Doesn't this already exist as WordPress themes?


Maybe we are getting better at programming but we still suck at delivering computing artifacts to end users. Who here has tried to ship a Ruby or Python application to desktop or even server users? Was the experience "modern"? We might as well be shipping punch cards.


Steam’s ok, itch.io is great. Do you vendor in your appp’s prerequisites?


You have to vendor. There is no other way. Or you pay the cost of vendoring at deploy time by having to pull in all the third party dependencies anyway. Whenever I rely on the end user or the platform to fill in the blanks I always regret it.


Good. The idea and intention behind bootcamps is a good one but the current implementation is suspiciously like university of phoenix.


My youngest brother went through Dev Bootcamp in 2012. He had graduated from a top 30 university but wasn't able to find a great job and had been doing some part time, low skill work.

DBC literally changed his life. Post graduation he immediately got a job at a dev shop as a programmer, and now 5 years later is a great developer gainfully employed in Silicon Valley.

Not sure why you would shit on the grave of a program that has done a lot of good for its graduates.


Trouble with anecdotes is that it is not data. I'm happy for your brother but that still doesn't change the fact that most bootcamps are overpromising and underdelivering on their promises of gainful employment. It's simply not possible to learn to program in bootcamp time frames.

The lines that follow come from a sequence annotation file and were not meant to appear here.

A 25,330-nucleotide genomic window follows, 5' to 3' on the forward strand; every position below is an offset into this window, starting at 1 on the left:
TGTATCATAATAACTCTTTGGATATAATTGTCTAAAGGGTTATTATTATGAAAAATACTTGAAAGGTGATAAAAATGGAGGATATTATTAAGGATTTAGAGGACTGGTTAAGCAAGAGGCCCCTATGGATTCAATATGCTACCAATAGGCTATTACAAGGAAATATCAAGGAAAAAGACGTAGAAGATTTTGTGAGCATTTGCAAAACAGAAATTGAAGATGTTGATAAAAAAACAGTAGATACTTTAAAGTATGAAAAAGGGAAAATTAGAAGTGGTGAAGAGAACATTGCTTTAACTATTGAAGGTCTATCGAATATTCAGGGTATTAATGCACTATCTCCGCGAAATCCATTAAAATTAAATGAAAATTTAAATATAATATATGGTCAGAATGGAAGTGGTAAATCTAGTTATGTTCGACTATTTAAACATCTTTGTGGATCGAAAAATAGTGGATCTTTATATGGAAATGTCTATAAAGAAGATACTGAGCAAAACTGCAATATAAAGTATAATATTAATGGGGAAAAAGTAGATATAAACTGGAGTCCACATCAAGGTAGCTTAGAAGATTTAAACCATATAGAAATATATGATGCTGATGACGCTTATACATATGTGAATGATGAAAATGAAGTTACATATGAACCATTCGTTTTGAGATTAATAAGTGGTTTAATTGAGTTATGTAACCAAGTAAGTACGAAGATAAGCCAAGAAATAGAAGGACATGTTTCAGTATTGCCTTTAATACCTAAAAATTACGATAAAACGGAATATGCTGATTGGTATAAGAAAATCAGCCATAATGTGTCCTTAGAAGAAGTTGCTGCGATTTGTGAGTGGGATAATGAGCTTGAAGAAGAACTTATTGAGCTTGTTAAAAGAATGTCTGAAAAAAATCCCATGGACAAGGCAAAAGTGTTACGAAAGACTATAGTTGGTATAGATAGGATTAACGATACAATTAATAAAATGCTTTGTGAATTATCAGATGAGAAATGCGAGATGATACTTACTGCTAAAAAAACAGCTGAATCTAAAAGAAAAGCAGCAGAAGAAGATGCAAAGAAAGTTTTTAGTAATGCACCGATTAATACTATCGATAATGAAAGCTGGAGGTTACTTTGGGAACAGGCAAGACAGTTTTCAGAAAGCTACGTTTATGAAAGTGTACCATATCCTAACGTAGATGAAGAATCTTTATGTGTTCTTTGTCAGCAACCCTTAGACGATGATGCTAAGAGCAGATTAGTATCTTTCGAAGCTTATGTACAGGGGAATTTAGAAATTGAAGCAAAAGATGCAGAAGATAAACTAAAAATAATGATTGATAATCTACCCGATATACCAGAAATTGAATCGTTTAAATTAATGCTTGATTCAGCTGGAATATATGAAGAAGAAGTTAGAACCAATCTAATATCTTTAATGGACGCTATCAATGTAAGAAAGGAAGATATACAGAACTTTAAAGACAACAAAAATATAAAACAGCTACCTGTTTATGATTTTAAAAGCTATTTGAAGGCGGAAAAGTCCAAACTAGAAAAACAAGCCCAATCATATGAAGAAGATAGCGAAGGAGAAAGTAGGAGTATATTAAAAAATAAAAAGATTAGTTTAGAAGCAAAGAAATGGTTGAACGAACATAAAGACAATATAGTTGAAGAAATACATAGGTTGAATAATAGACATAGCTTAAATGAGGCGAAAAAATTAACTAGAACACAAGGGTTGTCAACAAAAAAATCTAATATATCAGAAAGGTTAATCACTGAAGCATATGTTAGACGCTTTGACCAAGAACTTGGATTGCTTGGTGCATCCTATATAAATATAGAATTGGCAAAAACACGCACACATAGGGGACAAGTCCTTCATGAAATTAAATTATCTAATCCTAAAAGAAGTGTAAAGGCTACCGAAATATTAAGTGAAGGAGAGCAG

I'm certain if we saw actual numbers it would not be a pretty picture.

For the truly motivated it is much better to go to recurse.com or join a learning Meetup. Get a day job to pay the bills and learn at your own pace. Programming is not going anywhere even with all the fancy AI startups. In fact if I was just starting out I'd just learn Python and R.


I fully support this comment, and have been doubling-down for a while on the notion that people who come out of hacker schools and "do well" just had a knack for it in the first place.

We have been looking for a very entry-level dev to be in a pretty entry level role that would be perfect for someone to get their feet wet in the industry.

Every single person we've interviewed from a "hacker school" has been from Hack Reactor. I'd say something like 40% of them would actually be able to be some sort of "developer" given that they keep up the practice. About 20% (at best) are what I would consider an actual "entry level dev intern"

Entry level in this context is basically just the ability to code some basic html, css, javascript, with a computer given to you, and a task to work on over the course of a day. Many of the previous Hack Reactor students we had interview (at least 60%) (some even being "assistants"), in my opinion, have no business in software development. They were technical enough to understand "web dev" in conversation, but just couldn't manifest that into anything useful without huge amounts of guidance for menial tasks.


Are you paying below market? The good ones probably are shooting for better paying companies. I know some Hack Reactor alumni have made their way to Google.


Love your use of speculation to counter my anecdotal data. Incredibly intellectually dishonest.

It is possible to learn enough programming to within 10 weeks to get a job programming. Of course they won't be the best programmers at that point. But I've hired bootcamp grads and have had other friends go through, and they have been positive outcomes. Yes, that is anecdotal data, but it categorically proves false that "it's simply not possible to learn to program in bootcamp time frames."